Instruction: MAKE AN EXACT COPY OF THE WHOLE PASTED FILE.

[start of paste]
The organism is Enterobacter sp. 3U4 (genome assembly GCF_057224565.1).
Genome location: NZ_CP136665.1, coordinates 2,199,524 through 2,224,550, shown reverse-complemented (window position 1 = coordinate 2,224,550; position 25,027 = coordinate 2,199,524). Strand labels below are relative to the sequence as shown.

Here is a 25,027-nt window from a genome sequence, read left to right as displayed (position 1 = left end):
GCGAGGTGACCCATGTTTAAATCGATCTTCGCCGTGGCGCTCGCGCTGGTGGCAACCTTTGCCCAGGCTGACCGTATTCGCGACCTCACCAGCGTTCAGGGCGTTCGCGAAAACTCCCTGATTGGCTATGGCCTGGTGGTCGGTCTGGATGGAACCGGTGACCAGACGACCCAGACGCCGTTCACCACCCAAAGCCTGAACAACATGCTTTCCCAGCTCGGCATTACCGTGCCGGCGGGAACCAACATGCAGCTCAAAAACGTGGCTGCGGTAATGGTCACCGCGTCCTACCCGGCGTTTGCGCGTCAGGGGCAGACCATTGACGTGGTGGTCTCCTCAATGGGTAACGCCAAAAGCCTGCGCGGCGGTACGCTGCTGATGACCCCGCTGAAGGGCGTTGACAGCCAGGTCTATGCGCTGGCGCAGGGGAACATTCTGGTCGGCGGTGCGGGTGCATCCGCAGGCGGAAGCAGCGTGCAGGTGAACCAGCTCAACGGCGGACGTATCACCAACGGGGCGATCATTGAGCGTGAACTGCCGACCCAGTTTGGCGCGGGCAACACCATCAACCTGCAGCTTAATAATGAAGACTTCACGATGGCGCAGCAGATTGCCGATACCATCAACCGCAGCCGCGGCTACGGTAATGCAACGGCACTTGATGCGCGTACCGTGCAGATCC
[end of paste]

The organism is Enterobacter sp. 3U4 (genome assembly GCF_057224565.1).
Genome location: NZ_CP136665.1, coordinates 2,199,524 through 2,224,550, shown reverse-complemented (window position 1 = coordinate 2,224,550; position 25,027 = coordinate 2,199,524). Strand labels below are relative to the sequence as shown.

Here is a 25,027-nt window from a genome sequence, read left to right as displayed (position 1 = left end):
GCGAGGTGACCCATGTTTAAATCGATCTTCGCCGTGGCGCTCGCGCTGGTGGCAACCTTTGCCCAGGCTGACCGTATTCGCGACCTCACCAGCGTTCAGGGCGTTCGCGAAAACTCCCTGATTGGCTATGGCCTGGTGGTCGGTCTGGATGGAACCGGTGACCAGACGACCCAGACGCCGTTCACCACCCAAAGCCTGAACAACATGCTTTCCCAGCTCGGCATTACCGTGCCGGCGGGAACCAACATGCAGCTCAAAAACGTGGCTGCGGTAATGGTCACCGCGTCCTACCCGGCGTTTGCGCGTCAGGGGCAGACCATTGACGTGGTGGTCTCCTCAATGGGTAACGCCAAAAGCCTGCGCGGCGGTACGCTGCTGATGACCCCGCTGAAGGGCGTTGACAGCCAGGTCTATGCGCTGGCGCAGGGGAACATTCTGGTCGGCGGTGCGGGTGCATCCGCAGGCGGAAGCAGCGTGCAGGTGAACCAGCTCAACGGCGGACGTATCACCAACGGGGCGATCATTGAGCGTGAACTGCCGACCCAGTTTGGCGCGGGCAACACCATCAACCTGCAGCTTAATAATGAAGACTTCACGATGGCGCAGCAGATTGCCGATACCATCAACCGCAGCCGCGGCTACGGTAATGCAACGGCACTTGATGCGCGTACCGTGCAGATCC